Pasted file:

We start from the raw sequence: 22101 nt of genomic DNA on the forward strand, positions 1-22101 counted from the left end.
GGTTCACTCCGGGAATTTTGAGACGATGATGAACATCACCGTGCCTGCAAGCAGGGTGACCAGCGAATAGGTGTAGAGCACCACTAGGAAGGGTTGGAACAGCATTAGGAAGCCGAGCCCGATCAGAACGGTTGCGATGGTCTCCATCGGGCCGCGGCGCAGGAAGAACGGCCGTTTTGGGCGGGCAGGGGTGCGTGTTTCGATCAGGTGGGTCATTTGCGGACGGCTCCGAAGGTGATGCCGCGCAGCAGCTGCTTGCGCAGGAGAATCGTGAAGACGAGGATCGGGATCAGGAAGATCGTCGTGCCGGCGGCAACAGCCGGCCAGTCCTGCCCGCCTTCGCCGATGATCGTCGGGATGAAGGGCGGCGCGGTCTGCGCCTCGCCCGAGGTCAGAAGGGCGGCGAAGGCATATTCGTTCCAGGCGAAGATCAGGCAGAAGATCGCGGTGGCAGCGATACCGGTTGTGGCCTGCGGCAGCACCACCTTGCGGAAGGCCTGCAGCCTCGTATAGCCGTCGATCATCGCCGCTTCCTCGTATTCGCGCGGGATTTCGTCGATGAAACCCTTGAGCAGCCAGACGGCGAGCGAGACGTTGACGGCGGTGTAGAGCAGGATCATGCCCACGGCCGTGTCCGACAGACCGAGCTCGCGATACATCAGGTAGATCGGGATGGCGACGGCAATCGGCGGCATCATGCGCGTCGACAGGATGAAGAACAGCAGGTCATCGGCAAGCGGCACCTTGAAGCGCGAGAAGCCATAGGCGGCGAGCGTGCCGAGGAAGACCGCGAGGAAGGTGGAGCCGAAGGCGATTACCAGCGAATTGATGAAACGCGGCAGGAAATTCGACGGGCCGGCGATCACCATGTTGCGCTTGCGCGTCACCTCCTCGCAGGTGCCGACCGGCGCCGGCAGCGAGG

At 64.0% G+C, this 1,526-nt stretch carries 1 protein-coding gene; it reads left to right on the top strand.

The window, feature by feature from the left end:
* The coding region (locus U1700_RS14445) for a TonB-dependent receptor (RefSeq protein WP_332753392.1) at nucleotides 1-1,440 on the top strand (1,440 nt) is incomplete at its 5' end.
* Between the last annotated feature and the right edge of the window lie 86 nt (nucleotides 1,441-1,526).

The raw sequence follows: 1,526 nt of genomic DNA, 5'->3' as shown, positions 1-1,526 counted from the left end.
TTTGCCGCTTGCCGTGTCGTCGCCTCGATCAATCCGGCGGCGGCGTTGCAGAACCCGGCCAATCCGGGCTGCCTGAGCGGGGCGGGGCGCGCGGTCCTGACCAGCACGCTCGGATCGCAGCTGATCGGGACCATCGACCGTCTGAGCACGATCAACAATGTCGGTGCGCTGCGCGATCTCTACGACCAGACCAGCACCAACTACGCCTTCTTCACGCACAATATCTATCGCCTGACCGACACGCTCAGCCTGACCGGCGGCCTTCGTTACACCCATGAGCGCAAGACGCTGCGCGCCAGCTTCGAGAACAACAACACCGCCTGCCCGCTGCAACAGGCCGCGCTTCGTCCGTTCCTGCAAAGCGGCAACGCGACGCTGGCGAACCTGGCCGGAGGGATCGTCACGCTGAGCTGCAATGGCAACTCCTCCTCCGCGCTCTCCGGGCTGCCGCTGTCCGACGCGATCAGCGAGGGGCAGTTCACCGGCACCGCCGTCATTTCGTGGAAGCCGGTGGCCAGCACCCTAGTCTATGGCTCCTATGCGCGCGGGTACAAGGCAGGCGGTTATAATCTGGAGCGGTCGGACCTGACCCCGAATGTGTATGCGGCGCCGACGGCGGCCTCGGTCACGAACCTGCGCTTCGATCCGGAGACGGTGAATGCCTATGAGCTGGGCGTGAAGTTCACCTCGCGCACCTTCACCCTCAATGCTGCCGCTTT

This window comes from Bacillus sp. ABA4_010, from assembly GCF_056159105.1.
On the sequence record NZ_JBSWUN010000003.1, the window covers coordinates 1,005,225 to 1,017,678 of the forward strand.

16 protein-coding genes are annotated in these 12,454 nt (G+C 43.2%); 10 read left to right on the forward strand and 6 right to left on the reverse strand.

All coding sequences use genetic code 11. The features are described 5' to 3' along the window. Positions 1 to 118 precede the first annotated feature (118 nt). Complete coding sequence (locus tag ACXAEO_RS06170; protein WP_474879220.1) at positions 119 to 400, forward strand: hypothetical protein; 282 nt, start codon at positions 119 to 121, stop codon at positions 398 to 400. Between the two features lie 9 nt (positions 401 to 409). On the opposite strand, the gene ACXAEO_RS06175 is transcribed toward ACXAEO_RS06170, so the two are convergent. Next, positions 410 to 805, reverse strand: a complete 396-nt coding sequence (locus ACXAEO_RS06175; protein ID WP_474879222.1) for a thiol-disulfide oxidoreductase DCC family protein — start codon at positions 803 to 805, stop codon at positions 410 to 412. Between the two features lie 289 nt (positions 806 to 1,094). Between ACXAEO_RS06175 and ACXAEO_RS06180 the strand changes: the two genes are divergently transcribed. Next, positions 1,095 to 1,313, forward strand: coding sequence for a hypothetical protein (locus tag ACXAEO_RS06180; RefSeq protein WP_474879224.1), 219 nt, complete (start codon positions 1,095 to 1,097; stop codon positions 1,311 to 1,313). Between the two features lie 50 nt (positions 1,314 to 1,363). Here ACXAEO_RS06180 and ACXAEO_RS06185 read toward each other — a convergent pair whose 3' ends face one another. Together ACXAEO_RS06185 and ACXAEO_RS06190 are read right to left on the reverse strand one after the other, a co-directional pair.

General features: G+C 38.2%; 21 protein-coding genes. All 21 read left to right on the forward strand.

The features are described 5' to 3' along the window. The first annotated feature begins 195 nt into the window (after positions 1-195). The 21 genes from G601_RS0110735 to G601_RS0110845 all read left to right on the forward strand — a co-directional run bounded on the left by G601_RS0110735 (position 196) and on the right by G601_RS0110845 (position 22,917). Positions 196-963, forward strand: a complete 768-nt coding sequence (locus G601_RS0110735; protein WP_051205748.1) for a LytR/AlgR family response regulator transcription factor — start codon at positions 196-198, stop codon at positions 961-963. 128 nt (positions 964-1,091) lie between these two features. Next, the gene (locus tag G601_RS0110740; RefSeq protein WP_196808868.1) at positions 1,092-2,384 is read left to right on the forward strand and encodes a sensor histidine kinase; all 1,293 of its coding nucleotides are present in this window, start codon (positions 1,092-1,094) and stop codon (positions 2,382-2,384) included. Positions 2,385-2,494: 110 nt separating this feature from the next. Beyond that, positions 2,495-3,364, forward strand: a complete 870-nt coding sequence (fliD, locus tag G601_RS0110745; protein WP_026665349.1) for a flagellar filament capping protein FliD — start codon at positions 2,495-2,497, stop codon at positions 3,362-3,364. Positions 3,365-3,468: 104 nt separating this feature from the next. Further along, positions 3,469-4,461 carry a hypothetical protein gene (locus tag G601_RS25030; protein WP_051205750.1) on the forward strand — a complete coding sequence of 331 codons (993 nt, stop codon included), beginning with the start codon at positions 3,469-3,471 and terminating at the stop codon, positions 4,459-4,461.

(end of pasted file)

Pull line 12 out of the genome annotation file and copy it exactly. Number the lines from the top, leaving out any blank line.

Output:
All coding sequences use genetic code 11. The features are described 5' to 3' along the window. Positions 1 to 118 precede the first annotated feature (118 nt). Complete coding sequence (locus tag ACXAEO_RS06170; protein WP_474879220.1) at positions 119 to 400, forward strand: hypothetical protein; 282 nt, start codon at positions 119 to 121, stop codon at positions 398 to 400. Between the two features lie 9 nt (positions 401 to 409). On the opposite strand, the gene ACXAEO_RS06175 is transcribed toward ACXAEO_RS06170, so the two are convergent. Next, positions 410 to 805, reverse strand: a complete 396-nt coding sequence (locus ACXAEO_RS06175; protein ID WP_474879222.1) for a thiol-disulfide oxidoreductase DCC family protein — start codon at positions 803 to 805, stop codon at positions 410 to 412. Between the two features lie 289 nt (positions 806 to 1,094). Between ACXAEO_RS06175 and ACXAEO_RS06180 the strand changes: the two genes are divergently transcribed. Next, positions 1,095 to 1,313, forward strand: coding sequence for a hypothetical protein (locus tag ACXAEO_RS06180; RefSeq protein WP_474879224.1), 219 nt, complete (start codon positions 1,095 to 1,097; stop codon positions 1,311 to 1,313). Between the two features lie 50 nt (positions 1,314 to 1,363). Here ACXAEO_RS06180 and ACXAEO_RS06185 read toward each other — a convergent pair whose 3' ends face one another. Together ACXAEO_RS06185 and ACXAEO_RS06190 are read right to left on the reverse strand one after the other, a co-directional pair.